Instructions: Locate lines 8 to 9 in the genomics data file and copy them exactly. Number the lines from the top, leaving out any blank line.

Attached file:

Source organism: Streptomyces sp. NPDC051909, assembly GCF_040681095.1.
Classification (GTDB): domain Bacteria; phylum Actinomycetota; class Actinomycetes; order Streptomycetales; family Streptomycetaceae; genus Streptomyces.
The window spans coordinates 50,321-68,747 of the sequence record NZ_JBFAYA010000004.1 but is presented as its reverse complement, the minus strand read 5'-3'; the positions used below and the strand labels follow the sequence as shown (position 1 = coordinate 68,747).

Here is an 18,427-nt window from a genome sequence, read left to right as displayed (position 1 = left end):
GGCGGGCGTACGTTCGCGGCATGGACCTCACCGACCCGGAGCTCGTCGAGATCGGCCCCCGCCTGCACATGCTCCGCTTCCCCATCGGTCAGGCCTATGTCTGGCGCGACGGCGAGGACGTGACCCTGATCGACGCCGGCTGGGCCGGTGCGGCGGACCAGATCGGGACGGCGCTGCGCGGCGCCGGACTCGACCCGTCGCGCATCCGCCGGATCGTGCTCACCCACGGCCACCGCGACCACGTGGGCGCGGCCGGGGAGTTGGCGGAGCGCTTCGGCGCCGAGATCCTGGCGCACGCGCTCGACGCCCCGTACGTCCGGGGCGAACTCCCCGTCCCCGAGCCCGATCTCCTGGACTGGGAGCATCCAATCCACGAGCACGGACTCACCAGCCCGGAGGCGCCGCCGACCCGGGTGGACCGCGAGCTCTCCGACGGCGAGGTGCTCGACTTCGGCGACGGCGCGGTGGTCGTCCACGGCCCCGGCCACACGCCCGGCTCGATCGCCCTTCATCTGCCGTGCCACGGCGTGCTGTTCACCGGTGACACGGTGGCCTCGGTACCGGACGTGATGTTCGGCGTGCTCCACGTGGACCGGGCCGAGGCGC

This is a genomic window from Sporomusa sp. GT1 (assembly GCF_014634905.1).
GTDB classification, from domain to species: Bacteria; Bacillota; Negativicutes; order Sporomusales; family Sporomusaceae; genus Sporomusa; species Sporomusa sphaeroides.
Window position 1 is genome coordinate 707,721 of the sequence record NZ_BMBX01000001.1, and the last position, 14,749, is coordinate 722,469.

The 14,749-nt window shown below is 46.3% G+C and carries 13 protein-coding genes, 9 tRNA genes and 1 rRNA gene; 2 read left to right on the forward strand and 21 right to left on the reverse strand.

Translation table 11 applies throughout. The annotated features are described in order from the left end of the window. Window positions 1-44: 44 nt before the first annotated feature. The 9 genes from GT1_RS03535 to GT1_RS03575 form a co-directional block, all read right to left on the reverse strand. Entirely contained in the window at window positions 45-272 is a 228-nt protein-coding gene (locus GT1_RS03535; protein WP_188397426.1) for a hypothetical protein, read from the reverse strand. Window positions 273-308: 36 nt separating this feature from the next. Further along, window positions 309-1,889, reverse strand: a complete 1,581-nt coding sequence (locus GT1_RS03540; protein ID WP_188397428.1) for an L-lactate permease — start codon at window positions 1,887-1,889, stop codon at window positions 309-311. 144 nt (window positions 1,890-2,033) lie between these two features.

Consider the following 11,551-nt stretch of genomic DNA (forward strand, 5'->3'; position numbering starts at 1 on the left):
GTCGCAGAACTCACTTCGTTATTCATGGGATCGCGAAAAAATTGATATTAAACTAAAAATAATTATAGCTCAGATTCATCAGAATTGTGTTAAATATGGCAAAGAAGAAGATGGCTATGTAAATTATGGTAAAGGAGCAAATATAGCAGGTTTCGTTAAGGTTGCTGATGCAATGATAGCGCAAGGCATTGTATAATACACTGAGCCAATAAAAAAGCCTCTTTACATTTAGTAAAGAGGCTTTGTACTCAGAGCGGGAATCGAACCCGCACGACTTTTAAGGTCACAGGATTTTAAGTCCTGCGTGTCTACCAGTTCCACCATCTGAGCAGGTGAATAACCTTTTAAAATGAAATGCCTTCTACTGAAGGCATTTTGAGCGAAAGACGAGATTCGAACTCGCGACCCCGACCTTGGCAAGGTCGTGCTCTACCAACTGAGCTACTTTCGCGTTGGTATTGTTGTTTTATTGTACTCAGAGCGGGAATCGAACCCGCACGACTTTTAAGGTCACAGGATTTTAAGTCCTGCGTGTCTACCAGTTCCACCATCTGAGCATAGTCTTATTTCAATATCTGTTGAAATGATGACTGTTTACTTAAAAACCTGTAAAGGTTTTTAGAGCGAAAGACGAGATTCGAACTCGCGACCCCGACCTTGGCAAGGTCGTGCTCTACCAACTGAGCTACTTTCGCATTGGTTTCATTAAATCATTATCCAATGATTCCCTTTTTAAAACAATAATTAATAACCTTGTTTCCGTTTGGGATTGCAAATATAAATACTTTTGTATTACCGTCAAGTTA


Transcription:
Window position 1 is genome coordinate 707,721 of the sequence record NZ_BMBX01000001.1, and the last position, 14,749, is coordinate 722,469.

The 14,749-nt window shown below is 46.3% G+C and carries 13 protein-coding genes, 9 tRNA genes and 1 rRNA gene; 2 read left to right on the forward strand and 21 right to left on the reverse strand.